1. How do you think financial ratios differ across different industries? Compare two industries of your choice and select a few ratios and explain whether you think the ratios would be higher or lower for each of those industries and explain why.
2. What are some uses and limitations of financial ratios?
1) Financial ratios can differ a lot across different industries due to the way the industry operates. It can and does differ even between companies in the same industry. I have chosen the beverages - soft drink industry and the computer software application industries for comparison.
Current Ratio = (Current Assets) / (Current Liabilities)
I would expect that the Current ratio in the soft drink industry would be high if the company has been in operations for a long time. An example of such a company is Coca-cola. Their equipment has been paid for, and they have few liabilities as they do not need to do much research and development. A company in the computer software application industry, such as Microsoft will have a higher current ratio is it has to continually borrow money to upgrade to the latest computer hardware. Companies in the industry also have to continually conduct research in order keep up with new technology. This would increase their current liabilities.
Debt to Shareholders' Equity Ratio = (Total Liabilities) / (Shareholders' Equity)
I would expect that the soft drink industry would have a low debt to shareholders' equity ratio in the case of a company that has been around for a long time. The reasons are similar to those for the current ratio--namely because they would have low total liabilities since most of the debts have been paid off, ...
This solution explains the differences between financial ratios across institutions, addressing their uses, price earnings and tax rates.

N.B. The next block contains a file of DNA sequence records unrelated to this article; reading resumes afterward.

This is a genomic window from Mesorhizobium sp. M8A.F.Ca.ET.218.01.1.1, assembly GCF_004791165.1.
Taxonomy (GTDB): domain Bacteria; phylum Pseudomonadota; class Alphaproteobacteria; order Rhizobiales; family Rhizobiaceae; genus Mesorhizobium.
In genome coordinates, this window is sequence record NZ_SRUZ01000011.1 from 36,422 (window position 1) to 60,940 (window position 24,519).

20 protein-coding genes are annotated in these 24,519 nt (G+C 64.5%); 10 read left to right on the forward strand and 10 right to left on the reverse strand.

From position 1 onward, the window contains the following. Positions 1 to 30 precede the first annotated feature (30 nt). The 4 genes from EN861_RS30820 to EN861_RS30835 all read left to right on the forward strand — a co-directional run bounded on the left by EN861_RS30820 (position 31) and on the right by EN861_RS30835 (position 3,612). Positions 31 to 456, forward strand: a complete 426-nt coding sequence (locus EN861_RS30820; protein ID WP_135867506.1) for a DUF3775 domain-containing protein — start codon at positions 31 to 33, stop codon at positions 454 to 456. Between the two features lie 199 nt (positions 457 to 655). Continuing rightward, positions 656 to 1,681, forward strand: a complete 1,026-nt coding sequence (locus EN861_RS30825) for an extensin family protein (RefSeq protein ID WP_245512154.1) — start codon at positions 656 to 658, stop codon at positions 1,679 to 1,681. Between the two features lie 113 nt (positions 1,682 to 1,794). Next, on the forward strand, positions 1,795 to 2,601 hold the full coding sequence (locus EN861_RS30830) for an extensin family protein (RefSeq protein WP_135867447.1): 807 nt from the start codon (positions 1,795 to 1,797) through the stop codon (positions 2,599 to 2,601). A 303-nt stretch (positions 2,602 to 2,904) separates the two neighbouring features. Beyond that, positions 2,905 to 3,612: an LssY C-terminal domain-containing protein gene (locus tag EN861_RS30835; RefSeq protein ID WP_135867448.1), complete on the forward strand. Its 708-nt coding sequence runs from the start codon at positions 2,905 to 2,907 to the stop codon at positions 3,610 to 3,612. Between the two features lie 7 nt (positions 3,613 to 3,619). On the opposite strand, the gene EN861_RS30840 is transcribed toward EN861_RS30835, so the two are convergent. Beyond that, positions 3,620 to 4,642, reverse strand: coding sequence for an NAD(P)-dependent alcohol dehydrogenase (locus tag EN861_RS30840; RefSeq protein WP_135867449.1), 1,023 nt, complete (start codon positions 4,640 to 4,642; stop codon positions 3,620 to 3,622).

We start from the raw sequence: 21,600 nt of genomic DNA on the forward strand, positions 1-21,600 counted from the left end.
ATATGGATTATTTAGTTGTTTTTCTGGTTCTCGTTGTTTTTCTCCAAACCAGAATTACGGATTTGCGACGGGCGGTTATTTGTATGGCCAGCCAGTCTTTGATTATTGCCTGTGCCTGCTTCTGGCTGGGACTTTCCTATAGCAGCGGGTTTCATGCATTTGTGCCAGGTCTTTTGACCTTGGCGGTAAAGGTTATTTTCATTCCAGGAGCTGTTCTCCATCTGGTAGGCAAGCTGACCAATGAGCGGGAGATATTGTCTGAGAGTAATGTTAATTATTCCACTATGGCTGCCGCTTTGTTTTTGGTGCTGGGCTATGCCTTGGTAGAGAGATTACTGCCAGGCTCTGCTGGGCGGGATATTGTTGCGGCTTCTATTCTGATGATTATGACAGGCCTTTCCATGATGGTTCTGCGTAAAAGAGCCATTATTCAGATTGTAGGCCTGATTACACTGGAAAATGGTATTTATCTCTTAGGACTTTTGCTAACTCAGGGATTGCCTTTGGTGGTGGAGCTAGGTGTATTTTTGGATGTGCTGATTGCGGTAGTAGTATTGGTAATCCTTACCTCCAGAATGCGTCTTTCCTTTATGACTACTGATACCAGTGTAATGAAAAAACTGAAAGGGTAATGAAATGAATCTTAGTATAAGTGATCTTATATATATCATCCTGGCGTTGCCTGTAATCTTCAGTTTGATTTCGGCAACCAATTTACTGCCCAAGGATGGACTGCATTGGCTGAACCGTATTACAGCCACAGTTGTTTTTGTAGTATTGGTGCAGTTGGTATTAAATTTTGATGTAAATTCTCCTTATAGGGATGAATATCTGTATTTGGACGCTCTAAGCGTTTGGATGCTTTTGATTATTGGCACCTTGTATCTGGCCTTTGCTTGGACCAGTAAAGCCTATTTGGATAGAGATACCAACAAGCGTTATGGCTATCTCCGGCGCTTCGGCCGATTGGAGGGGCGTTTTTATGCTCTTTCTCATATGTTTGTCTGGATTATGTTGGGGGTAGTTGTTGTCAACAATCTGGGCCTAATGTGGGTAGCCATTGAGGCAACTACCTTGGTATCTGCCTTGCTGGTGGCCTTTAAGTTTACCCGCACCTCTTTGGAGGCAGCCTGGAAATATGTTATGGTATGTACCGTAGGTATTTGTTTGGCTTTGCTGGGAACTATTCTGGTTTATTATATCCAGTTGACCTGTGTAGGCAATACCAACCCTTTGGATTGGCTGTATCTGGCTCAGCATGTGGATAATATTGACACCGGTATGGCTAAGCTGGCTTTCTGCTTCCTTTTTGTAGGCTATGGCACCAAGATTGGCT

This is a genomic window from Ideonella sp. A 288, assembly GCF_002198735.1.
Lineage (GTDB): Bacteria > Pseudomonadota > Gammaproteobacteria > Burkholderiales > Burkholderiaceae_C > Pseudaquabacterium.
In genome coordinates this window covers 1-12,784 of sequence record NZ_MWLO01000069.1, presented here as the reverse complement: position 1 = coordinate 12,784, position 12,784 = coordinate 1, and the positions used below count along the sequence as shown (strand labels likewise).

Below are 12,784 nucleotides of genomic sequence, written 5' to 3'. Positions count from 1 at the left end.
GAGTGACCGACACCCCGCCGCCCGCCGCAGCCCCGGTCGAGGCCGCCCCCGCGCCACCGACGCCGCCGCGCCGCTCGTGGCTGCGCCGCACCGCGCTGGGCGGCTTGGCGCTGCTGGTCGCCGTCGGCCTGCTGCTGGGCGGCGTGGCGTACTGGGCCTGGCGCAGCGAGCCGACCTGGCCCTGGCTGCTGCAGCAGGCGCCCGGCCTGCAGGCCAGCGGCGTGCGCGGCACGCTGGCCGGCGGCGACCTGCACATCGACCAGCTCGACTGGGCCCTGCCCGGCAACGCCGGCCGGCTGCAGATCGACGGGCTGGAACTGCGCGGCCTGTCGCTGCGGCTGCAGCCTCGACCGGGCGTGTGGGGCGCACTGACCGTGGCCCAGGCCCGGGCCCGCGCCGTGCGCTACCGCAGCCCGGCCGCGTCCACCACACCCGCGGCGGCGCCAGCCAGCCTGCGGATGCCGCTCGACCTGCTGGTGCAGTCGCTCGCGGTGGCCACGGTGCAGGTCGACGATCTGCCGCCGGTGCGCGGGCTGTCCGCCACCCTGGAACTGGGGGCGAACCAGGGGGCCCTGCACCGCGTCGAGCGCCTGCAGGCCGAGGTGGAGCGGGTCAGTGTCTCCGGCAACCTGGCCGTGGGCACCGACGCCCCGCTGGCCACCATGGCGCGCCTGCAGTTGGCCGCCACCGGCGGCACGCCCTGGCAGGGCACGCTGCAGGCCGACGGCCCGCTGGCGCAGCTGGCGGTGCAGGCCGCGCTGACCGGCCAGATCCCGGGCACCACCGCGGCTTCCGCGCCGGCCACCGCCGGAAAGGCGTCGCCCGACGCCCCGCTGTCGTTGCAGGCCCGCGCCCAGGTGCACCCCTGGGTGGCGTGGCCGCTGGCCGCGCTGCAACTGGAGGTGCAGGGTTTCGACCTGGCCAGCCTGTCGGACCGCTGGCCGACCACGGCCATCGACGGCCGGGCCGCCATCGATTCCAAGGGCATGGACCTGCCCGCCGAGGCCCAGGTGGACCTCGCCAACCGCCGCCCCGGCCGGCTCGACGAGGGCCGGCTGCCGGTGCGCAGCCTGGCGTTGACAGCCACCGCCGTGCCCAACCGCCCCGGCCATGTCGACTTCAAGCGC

Limitations of Financial Ratio Analysis for Non-Profit Organizations
United Way of Metropolitan Chicago is a nonprofit, tax exempt corporation. Because it receives significant revenue in its annual campaign from large corporations, a recent reform of the board of directors resulted in a majority of directors from the Civic Committee of the Commercial Club that were corporate Presidents. The Civic Committee consists of representatives of large corporations in the area of manufacturing, banking, utilities and business.
The organization attempts to maximize its benefit to the community by minimizing its overhead expenses so that $1 raised in the general campaign results in close to $1 allocated for health and human services. When the board of directors saw that the 13.9% overhead rate for 2005 did not reflect staff costs in the Community Building Division where planning, assessment, monitoring, and evaluation activities are performed, some directors were concerned. They felt that, in the zeal to report a favorable number, the truth was not being told to the community.
Other directors argued that these staff efforts benefit the community in a similar way to the health and human services supported by United Way funding. It was determined that the latter argument was technically correct because of the accounting rules on program related services that apply to nonprofit corporations. The compromise was to report the 13.9% overhead rate with a footnote that 16% was the total overhead rate but that the accounting rules for nonprofits allow the exclusion of program related expenses.
Some of the board members from the nonprofit sector began to discuss other organizational matters that reflect a difference in business and management culture and philosophy. For example, the business sector members rely heavily on financial ratio analysis to understand United Way's financial position in relation to industry standards.
1. What are some of the limitations of financial ratio analysis as a tool for understanding operations that might validate the concern of these board members?
2. List and discuss two factors that limit an organization's ability to replace a depreciated capital asset even if the organization has set aside funds equal to the depreciation schedule for the asset in question.
3. Look at "The Cost of Chronic Disease" slides by Jack Zwanziger, PhD. As Director of the Illinois Department of Public Health, discuss management actions you would initiate to address the implications of this presentation.